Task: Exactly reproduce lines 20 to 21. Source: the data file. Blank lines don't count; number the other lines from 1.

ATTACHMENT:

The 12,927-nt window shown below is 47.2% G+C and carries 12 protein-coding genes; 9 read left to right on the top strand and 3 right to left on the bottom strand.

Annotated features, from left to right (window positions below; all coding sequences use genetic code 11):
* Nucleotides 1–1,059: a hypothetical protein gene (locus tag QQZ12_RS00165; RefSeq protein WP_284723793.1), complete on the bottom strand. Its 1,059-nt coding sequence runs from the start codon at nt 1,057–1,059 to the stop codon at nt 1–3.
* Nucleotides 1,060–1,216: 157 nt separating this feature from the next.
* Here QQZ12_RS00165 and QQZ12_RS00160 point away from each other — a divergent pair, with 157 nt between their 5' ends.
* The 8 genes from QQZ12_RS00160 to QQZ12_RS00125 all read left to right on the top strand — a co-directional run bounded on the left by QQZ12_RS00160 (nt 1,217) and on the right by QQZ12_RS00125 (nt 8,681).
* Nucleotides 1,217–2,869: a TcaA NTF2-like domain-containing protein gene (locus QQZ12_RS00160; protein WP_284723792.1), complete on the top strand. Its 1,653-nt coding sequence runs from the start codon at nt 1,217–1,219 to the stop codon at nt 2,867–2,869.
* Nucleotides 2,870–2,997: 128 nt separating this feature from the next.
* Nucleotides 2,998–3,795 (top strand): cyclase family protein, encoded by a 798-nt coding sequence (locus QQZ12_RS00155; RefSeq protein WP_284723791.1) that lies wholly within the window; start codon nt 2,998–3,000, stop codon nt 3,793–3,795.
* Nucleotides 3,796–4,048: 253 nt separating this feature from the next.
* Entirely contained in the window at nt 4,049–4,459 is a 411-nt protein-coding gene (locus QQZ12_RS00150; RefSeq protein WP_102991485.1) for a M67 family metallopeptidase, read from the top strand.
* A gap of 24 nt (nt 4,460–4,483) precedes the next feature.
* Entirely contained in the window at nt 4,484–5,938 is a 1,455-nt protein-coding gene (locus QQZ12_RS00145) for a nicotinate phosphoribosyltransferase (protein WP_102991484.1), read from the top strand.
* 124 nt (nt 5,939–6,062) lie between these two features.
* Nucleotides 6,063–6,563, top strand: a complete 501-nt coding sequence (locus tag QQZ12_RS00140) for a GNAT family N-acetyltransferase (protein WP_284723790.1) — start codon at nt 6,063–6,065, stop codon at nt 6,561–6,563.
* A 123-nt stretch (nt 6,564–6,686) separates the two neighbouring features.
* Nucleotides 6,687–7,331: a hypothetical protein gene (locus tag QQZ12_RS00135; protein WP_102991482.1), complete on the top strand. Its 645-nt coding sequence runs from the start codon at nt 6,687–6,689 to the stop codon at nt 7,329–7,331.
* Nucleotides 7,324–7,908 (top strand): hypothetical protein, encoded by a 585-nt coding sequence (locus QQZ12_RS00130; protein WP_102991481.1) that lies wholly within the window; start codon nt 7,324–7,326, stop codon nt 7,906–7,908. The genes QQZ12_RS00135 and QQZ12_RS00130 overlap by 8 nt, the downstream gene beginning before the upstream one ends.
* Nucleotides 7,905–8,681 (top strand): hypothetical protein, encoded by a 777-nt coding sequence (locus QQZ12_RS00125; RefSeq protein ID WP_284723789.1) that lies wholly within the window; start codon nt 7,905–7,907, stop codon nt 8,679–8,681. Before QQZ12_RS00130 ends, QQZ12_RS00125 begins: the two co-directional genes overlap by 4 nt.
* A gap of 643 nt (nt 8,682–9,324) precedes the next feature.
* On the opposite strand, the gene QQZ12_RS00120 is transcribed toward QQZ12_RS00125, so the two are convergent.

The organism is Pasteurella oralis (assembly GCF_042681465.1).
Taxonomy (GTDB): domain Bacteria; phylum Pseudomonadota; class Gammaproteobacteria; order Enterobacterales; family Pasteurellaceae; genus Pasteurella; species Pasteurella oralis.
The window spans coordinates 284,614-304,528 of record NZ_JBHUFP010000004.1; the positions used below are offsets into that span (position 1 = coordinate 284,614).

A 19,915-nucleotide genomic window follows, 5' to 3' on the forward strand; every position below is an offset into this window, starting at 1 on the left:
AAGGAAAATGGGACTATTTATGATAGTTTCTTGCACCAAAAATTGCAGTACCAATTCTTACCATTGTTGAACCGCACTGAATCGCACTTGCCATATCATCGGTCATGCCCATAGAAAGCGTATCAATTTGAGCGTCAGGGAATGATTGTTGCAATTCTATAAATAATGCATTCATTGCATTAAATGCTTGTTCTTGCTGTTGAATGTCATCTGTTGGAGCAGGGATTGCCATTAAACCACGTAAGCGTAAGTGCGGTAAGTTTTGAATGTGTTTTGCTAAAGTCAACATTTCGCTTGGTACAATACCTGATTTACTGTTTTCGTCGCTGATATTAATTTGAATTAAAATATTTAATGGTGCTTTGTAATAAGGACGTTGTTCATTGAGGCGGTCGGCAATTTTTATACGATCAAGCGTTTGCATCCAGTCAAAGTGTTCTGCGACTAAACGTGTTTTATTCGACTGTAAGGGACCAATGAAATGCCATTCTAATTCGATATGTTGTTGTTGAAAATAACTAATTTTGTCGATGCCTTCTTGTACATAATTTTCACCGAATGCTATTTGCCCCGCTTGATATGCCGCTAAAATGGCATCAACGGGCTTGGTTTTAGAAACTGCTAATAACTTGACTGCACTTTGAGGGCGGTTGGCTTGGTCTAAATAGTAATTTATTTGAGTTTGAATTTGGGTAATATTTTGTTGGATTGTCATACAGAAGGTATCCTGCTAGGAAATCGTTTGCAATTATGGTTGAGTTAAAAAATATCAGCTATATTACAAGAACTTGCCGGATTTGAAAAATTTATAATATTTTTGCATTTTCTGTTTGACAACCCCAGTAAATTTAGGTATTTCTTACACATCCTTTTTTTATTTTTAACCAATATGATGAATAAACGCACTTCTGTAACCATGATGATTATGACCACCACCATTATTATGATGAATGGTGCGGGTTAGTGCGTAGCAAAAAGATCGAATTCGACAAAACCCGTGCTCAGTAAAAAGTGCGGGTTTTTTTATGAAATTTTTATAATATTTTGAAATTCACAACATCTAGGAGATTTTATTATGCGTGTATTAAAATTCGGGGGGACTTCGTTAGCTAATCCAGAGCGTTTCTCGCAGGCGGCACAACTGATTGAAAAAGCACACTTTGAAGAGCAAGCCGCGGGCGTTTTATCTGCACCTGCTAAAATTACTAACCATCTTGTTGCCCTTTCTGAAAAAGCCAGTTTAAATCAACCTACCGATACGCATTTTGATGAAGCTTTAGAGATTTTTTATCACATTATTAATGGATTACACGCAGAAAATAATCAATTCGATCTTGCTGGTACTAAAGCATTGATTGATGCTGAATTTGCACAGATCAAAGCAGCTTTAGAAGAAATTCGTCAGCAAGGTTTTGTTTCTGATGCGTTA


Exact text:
* A gap of 643 nt (nt 8,682–9,324) precedes the next feature.
* On the opposite strand, the gene QQZ12_RS00120 is transcribed toward QQZ12_RS00125, so the two are convergent.